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Geert Wilders  in a room with media microphones in front of him
Interested in British politics: Geert Wilders. Photograph: Phil Nijhuis/EPA
Interested in British politics: Geert Wilders. Photograph: Phil Nijhuis/EPA

Even Europe’s far-right firebrands seem to sense Brexit is a disaster

William Keegan

When I met the Dutch politician Geert Wilders years ago, he was set on ‘Nexit’. Now he too would rather stay in the EU

Exports are performing badly, pace the fantasy world of the Daily Express; supply lines for imports once regarded as routine are disrupted or discontinued altogether; staff shortages owing to new restrictions on travel and employment of our fellow Europeans are hurting the hospitality trade in what we used to boast about as our “service economy”. The UK’s economy is “5% worse off than it would be in the EU” according to a recent well-researched report by Goldman Sachs. Welcome to Brexit Britain!

In the early days of the Brexit disaster, I met Michel Barnier, the EU’s impressive negotiator, at a high-powered conference on Lake Como organised by the Ambrosetti Institute. We agreed what a disaster was in store if the UK did not come to its senses.

I also met the rightwing Dutch “firebrand” Geert Wilders, who at the time, and for some time after, was a campaigner for “Nexit” – the Netherlands leaving the EU.

Wilders was very interested in British politics, and I did my best to inform him, not least on the horrors of Brexit. I know I didn’t change his mind about Nexit – this was in 2017 – but the evidence of the damage wreaked by Brexit is now manifest to all. Wilders has apparently dropped his campaign to leave the union and prefers to alter it “from within”. If there is one positive thing Brexit has achieved, it has been to have a salutary effect on rightwing continental politicians’ opposition to the EU.

Neil Kinnock, the former Labour leader, has memorably described the subject of Brexit as “the mammoth in the broom cupboard”. The present Labour leadership knows it is a disaster, but, in advance of the election, is terrified of offending “red wall” voters who were conned by the propaganda of Boris Johnson, Michael Gove and co. And the Tories also know what a disaster it is, but they prefer to confess this among consenting adults in private. One exception is Jacob Rees-Mogg, who has a great sense of humour and claims with a straight face: “There is no doubt that leaving the EU was the best decision we could have made for our economy.”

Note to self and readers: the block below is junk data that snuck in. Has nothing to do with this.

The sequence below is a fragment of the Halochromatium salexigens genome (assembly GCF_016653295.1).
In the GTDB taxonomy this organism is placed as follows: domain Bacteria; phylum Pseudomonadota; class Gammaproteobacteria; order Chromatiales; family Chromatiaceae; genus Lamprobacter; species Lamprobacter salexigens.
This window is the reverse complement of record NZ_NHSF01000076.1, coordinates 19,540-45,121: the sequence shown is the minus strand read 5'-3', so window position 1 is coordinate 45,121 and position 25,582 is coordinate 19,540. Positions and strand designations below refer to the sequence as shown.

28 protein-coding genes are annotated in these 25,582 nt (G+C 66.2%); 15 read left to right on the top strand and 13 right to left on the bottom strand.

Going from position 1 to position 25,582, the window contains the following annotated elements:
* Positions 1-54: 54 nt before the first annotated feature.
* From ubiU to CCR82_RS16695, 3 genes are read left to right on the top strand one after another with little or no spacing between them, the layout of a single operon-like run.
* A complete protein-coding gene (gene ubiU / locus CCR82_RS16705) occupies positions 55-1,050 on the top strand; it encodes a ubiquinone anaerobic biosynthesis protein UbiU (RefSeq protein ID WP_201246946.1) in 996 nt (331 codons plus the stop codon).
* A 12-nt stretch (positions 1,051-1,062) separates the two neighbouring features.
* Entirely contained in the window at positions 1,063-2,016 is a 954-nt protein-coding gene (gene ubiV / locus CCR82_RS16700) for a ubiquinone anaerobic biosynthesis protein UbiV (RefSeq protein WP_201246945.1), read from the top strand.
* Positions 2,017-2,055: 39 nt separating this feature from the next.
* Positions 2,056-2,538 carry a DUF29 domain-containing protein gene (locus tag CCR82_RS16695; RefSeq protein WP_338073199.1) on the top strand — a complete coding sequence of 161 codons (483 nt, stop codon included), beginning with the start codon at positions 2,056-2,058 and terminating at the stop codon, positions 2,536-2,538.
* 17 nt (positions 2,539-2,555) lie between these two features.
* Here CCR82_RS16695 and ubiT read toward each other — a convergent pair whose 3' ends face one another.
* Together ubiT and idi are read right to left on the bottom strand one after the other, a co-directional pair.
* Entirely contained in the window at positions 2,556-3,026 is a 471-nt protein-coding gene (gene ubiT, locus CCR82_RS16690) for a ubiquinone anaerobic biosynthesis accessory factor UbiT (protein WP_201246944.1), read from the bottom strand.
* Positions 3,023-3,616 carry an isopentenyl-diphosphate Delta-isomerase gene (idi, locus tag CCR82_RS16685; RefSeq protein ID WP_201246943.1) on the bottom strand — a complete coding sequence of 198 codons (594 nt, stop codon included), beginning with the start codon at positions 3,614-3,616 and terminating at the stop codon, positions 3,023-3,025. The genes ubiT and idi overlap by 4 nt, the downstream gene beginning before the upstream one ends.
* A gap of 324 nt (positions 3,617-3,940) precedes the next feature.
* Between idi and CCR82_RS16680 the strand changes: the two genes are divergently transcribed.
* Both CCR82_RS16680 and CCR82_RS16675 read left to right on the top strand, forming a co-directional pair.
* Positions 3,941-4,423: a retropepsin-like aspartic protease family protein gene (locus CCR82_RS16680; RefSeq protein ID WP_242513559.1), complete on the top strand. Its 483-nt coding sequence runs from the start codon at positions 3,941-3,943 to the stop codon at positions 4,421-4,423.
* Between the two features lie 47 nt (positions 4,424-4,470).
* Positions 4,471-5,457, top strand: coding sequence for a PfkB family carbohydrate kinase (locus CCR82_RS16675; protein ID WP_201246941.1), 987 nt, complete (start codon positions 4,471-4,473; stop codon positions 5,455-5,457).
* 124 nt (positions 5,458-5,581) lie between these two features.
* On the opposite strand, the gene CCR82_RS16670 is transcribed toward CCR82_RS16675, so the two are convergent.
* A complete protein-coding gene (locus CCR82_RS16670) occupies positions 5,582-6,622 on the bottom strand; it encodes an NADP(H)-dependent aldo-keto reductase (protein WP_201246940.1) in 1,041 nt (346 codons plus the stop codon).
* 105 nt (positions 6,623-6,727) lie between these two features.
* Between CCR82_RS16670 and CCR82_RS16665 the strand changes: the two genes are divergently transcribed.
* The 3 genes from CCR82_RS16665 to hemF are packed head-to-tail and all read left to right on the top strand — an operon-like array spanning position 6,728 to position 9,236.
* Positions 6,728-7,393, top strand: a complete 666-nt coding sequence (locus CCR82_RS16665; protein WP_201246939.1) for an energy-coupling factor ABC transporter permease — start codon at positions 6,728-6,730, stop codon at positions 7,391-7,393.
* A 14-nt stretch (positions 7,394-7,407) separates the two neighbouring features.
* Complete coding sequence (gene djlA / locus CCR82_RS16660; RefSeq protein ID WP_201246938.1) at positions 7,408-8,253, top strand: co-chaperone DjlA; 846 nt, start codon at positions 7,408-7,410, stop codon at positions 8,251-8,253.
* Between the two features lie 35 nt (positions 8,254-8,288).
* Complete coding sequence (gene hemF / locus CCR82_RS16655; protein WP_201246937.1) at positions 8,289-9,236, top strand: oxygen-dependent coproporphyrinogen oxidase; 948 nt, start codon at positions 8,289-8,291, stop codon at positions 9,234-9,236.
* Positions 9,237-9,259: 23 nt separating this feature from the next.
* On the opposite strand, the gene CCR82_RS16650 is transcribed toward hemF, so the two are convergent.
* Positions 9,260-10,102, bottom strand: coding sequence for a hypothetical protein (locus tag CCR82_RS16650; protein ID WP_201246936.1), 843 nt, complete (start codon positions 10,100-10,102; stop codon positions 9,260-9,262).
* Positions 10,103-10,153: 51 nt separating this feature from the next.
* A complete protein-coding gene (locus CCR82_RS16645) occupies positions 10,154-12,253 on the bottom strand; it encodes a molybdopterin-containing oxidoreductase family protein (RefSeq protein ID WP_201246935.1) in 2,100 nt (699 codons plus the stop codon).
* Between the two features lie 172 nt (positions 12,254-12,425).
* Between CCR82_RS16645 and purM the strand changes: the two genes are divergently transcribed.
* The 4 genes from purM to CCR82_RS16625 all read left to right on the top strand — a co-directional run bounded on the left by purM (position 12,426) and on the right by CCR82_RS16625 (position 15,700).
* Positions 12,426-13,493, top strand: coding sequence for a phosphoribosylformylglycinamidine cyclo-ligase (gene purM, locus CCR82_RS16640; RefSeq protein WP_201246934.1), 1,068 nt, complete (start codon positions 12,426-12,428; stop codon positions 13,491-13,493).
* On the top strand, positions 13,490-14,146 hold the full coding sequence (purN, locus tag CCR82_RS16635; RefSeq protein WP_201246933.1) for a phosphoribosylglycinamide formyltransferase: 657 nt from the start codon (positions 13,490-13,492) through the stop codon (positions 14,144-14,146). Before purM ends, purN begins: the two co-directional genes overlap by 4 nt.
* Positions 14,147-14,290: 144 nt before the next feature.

Which brings me to the fact that another former Labour leader, Harold Wilson, is back in the news. Wilson won four elections and was a consummate politician. It is revelations about his love life that have brought him back in the news, but for me what really matters is the revival of memories about how he held the warring factions of the Labour party together, and contrived to ensure that it backed the “remain” case when there was a referendum in 1975 about whether we should stay in what was then the European Economic Community. (We had entered in 1973 under the Conservative premiership of Edward Heath.)

Our membership of what was also known as the common market galvanised the British economy and undoubtedly boosted output and growth – adding some 8% to gross domestic product, according to the economic historian Nicholas Crafts.

Now, last week there was a report in the Financial Times about a paper from a political consultancy claiming that if Labour won the next election handsomely it would immediately seek to move closer to the EU via “a de facto customs union by another name”.

This was so sensitive that it prompted an immediate denial, with Labour’s shadow cabinet office minister and spokesperson on Europe, Nick Thomas-Symonds, claiming the party was committed “to making Brexit work” and that there would be “no return to the single market, the customs union or return to freedom of movement”.

In my opinion, such protestations must be a holding operation until, one hopes, this miserable gang of Tories are thrown out and sensible relations with the rest of Europe can be resumed.

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There are those who worry that we may well be on the verge of a third world war. As Jamie Dimon, the chief executive of JP Morgan Chase, has recently said: “Recent events may very well be creating risks that could eclipse anything since world war two. We should not take them lightly.”

Who knows? But the geopolitical situation is looking bleak. Defence spending may have to rise dramatically. Quite apart from the commercial and investment opportunities of a resumption of membership of the EU, strategic considerations may well come to the fore.

It was Heath’s predecessor but one, Harold Macmillan, who is ­supposed to have declared that what he feared most was “events, dear boy, events”. I fear I have an uneasy ­feeling that the Labour government the polls are telling us to expect is going to be confronted with “events” in spades.

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